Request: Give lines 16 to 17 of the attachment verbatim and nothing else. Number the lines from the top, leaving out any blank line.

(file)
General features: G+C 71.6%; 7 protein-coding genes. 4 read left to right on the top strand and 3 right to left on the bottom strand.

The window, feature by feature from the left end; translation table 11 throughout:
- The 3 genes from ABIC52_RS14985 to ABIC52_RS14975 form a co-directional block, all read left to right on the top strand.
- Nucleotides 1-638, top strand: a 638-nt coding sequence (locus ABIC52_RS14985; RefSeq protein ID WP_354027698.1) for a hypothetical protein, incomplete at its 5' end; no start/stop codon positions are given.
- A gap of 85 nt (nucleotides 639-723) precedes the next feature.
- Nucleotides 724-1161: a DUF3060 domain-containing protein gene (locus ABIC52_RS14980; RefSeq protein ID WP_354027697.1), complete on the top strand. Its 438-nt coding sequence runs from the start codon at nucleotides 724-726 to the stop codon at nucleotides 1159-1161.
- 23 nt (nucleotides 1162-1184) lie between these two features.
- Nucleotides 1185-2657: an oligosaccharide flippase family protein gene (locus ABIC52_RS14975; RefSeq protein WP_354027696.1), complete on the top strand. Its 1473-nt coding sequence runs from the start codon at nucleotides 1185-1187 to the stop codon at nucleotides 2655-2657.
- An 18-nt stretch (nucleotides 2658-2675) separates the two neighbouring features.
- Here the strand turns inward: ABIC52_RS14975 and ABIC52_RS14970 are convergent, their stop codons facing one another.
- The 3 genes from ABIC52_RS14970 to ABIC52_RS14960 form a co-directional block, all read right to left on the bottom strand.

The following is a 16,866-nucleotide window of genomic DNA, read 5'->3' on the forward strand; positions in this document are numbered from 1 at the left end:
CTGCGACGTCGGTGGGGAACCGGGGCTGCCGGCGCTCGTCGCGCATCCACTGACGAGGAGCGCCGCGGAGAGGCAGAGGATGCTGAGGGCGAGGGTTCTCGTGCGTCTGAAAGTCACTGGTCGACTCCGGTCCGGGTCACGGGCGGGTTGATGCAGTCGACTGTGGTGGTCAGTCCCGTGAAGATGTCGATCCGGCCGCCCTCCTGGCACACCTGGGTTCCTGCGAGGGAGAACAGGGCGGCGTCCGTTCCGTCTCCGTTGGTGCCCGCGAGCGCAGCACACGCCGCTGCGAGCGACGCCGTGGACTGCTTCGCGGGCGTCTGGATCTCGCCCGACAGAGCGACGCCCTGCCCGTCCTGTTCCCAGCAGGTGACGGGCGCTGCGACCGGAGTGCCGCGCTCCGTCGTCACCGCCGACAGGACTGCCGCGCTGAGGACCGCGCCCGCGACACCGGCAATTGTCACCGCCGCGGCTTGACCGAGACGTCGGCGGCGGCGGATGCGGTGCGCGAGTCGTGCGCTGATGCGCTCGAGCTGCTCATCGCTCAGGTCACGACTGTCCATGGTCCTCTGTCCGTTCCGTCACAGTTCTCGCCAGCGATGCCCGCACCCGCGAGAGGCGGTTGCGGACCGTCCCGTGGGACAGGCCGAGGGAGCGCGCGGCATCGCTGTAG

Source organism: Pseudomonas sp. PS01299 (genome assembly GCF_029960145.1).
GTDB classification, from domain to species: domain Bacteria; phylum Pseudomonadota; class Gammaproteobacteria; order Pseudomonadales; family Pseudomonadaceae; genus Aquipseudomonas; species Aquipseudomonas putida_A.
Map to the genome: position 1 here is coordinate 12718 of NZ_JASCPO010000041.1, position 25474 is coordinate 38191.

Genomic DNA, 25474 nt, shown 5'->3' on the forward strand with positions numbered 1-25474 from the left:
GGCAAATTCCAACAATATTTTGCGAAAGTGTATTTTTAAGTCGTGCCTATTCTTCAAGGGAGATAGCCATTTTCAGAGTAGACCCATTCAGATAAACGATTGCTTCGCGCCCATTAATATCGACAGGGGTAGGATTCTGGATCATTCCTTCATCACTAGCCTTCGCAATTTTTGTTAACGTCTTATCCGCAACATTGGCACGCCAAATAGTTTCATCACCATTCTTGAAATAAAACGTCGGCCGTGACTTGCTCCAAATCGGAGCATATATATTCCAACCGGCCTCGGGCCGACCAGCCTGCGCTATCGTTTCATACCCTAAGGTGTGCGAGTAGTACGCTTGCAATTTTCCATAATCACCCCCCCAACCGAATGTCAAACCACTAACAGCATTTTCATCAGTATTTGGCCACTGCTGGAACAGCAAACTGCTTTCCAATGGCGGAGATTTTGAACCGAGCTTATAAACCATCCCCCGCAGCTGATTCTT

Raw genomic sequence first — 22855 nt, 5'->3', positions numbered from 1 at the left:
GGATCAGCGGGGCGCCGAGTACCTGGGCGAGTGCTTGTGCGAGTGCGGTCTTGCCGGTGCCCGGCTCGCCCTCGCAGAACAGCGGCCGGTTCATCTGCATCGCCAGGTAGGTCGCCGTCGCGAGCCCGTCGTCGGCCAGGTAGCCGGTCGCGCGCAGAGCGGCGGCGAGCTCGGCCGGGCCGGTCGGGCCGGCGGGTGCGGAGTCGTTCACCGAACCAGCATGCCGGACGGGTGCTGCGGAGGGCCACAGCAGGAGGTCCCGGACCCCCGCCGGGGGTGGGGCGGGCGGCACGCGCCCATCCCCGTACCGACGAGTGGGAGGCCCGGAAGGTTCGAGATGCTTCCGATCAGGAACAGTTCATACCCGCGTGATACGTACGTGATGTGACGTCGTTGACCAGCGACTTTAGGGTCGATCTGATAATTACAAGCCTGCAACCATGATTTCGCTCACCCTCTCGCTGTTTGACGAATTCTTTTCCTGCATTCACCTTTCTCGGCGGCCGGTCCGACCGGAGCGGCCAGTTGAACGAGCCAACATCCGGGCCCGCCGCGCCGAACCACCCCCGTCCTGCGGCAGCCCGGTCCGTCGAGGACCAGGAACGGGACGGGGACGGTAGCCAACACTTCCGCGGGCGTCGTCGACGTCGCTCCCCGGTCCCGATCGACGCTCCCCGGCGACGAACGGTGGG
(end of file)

Map to the genome: position 1 here is coordinate 12718 of NZ_JASCPO010000041.1, position 25474 is coordinate 38191.

Genomic DNA, 25474 nt, shown 5'->3' on the forward strand with positions numbered 1-25474 from the left: